Architecture in the media
Despite claims about the importance of the media's coverage of architectural issues, there has
beenv ery little researchi nto it, and architecturea nd media have usually beenr esearchedw ithin
their own academic disciplines. This research draws on media research, architectural literature
and first sourcesi n order to investigatet he representationo f architecturei n the media.
Initial examination of claims about architectural coverage in the media, an examination of media
research, and a preliminary scan of media coverage of architecture identified four main research
questions. These were first, an examination of the extent to which media coverage of
architecture was limited and partial, second, to investigate how this varied in different types of
media coverage, third, to see what role was played by architectural correspondents in shaping
this representation, and fourth, to assess the influence of sources on the architectural agenda.
A fifth problem, which emerged during the research, was to explore the interaction of these
various influences and the implications of specifically newsworthy cases in media coverage.
The detailed characteristics of a sample of architectural coverage were recorded, information
collected from interviews, and data amassed on two specific cases. Analysis of all these forms
of data showed that the representation of architectural issues was indeed limited and partial,
carrying strong interpretative values, some of which were in conflict with each other. Some of
tl}ese inconsistencies related to different forms of media coverage. Nevertheless, the disparate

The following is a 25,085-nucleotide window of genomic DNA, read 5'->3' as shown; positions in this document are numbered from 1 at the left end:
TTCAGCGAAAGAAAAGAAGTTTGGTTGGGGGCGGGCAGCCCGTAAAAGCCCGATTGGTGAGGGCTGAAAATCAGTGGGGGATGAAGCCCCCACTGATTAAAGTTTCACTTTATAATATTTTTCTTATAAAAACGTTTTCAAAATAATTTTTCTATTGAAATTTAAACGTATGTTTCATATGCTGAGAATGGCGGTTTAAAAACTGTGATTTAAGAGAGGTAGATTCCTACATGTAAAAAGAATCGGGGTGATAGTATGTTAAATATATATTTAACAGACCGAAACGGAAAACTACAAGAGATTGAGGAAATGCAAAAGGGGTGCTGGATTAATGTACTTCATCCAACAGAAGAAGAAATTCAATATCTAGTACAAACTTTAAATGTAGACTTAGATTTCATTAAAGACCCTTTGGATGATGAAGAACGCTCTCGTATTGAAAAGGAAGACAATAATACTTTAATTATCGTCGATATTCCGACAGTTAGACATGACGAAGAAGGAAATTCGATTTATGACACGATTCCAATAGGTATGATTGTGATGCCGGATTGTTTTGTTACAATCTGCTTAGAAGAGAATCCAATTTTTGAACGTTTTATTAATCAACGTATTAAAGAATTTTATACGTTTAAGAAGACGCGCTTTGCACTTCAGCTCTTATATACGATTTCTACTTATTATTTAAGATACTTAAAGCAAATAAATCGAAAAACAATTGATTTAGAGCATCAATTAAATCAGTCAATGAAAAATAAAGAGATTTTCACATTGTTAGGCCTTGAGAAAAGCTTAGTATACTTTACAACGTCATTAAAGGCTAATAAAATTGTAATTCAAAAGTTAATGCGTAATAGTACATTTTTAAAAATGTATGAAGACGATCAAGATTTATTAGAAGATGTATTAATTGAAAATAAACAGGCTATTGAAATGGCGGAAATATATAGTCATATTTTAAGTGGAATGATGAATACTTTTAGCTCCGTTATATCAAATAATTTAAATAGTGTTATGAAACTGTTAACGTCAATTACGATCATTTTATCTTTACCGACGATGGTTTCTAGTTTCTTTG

values pervaded all architectural coverage, so that the media was representing simultaneously
conflicting values, relating to different aspects of hegemonic power and influence.
Investigation of the role of architectural correspondents showed that, despite claims about their
independence, they not only produced coverage which conformed with media routines, but had
adopted a common detailed architectural agenda. Some were producing particularly partisan
coverage, and further acting as sources. Thie main influence was in introducing the values of
their specific agenda into policies and decisions on the form of the built environment.
A range of architectural sources was identified, conforming to the general strands of media
coverage, who competed within a pardigm of establishment or power and opposition to that.
The positions of sources within this contest related to the way in which such sources behaved,
the coverage they received and the extent and nature of their influence.
Investigation of two causes celebres found that these were more important in the ideology and
accreditation of oppositional sources than in influencing policy, but were an integral part of
These findings showed that the representation of architectural issues was limited, partial and
selective, contained contradictory values and implied agreed sets of aesthetic and popular
values for architecture. Complex issues within architecture were represented as simplified
conflicting positions which were then argued in competition with each other, so that the quality
of a building, as judged on the implied values of the architectural agenda, could be used as an
argument in the negotiation of wider issues of architectural policy